The high-quality draft genome of peach (Prunus persica) identifies unique patterns of genetic diversity, domestication and genome evolution

Abstract

Rosaceae is the most important fruit-producing clade, and its key commercially relevant genera (Fragaria, Rosa, Rubus and Prunus) show broadly diverse growth habits, fruit types and compact diploid genomes. Peach, a diploid Prunus species, is one of the best genetically characterized deciduous trees. Here we describe the high-quality genome sequence of peach obtained from a completely homozygous genotype. We obtained a complete chromosome-scale assembly using Sanger whole-genome shotgun methods. We predicted 27,852 protein-coding genes, as well as noncoding RNAs. We investigated the path of peach domestication through whole-genome resequencing of 14 Prunus accessions. The analyses suggest major genetic bottlenecks that have substantially shaped peach genome diversity. Furthermore, comparative analyses showed that peach has not undergone recent whole-genome duplication, and even though the ancestral triplicated blocks in peach are fragmentary compared to those in grape, all seven paleosets of paralogs from the putative paleoancestor are detectable. © 2013 Nature America, Inc. All rights reserved.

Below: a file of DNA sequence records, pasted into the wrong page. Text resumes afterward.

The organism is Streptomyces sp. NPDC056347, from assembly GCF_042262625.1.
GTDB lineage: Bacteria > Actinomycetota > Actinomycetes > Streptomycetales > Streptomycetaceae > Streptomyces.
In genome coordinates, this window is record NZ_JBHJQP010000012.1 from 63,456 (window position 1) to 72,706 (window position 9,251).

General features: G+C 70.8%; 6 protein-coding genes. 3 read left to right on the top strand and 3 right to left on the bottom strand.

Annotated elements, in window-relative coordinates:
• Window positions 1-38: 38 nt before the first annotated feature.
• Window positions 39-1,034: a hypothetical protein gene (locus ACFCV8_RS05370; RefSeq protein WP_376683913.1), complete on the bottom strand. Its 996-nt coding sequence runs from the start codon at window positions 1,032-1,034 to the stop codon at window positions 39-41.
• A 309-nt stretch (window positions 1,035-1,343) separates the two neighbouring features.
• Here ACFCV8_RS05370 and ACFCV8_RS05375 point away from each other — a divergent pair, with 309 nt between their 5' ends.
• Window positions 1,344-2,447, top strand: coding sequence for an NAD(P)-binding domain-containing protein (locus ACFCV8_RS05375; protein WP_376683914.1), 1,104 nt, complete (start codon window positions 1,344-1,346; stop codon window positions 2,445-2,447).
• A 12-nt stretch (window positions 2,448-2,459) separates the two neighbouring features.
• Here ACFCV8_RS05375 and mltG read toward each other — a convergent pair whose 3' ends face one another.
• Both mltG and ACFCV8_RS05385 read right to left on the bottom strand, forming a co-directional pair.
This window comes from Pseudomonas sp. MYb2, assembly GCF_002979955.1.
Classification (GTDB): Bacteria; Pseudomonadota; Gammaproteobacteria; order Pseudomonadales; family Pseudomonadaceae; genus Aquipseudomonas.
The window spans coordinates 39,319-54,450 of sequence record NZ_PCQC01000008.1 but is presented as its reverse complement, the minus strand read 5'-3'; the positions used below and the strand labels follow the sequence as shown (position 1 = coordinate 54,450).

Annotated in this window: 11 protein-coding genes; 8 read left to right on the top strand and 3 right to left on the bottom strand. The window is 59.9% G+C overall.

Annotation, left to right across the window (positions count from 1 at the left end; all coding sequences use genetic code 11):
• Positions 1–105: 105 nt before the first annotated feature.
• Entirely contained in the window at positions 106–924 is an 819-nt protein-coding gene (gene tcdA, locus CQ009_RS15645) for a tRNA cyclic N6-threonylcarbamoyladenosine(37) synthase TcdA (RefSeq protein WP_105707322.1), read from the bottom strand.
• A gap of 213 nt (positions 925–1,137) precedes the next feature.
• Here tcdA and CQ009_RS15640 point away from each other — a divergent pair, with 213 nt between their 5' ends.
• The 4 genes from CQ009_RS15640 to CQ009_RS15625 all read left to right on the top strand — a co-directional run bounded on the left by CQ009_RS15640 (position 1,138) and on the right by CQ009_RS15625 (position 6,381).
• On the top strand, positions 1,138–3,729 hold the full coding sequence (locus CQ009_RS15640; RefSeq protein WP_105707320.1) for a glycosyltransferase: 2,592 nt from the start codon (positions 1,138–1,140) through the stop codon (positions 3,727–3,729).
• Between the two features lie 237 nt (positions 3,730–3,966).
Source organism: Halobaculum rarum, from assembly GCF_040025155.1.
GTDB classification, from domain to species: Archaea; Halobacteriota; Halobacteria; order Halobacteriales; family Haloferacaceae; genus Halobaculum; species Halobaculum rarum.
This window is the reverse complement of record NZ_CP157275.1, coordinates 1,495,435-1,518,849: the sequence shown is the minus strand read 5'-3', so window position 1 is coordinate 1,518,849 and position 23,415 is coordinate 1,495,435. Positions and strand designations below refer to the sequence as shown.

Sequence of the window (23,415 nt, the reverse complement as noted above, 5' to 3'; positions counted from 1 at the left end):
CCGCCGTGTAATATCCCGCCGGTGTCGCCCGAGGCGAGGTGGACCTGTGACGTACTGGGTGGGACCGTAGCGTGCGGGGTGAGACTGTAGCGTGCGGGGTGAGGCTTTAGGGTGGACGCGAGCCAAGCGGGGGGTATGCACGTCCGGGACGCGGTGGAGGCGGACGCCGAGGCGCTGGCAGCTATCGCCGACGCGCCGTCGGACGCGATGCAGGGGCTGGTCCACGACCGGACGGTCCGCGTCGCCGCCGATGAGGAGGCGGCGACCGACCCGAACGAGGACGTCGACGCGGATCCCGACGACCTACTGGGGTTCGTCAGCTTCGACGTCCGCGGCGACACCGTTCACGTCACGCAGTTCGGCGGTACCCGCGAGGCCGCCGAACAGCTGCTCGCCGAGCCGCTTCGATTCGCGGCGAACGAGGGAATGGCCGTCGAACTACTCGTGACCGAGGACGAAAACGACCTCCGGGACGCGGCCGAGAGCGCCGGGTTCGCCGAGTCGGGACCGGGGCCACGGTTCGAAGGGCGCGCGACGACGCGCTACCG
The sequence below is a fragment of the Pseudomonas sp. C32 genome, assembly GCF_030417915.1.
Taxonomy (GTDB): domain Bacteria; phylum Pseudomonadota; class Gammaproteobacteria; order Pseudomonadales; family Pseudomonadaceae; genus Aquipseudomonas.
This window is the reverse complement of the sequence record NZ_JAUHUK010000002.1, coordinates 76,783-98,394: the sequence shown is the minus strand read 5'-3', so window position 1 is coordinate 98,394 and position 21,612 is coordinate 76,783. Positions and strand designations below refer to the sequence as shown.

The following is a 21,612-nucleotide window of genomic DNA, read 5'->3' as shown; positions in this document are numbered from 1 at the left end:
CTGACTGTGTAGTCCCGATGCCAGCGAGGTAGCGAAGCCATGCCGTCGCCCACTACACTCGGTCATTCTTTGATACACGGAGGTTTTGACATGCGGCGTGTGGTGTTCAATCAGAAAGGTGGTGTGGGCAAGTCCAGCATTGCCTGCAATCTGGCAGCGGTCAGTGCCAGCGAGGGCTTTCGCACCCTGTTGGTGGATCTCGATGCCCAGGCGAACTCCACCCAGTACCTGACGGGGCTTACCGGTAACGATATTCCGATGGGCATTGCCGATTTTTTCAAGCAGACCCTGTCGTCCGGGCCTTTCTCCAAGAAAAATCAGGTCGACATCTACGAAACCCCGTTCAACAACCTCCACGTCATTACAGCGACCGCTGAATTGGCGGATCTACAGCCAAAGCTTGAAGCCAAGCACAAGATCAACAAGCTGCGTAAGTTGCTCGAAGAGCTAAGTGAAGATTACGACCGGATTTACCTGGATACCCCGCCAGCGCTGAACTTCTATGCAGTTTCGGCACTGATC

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Nature Genetics
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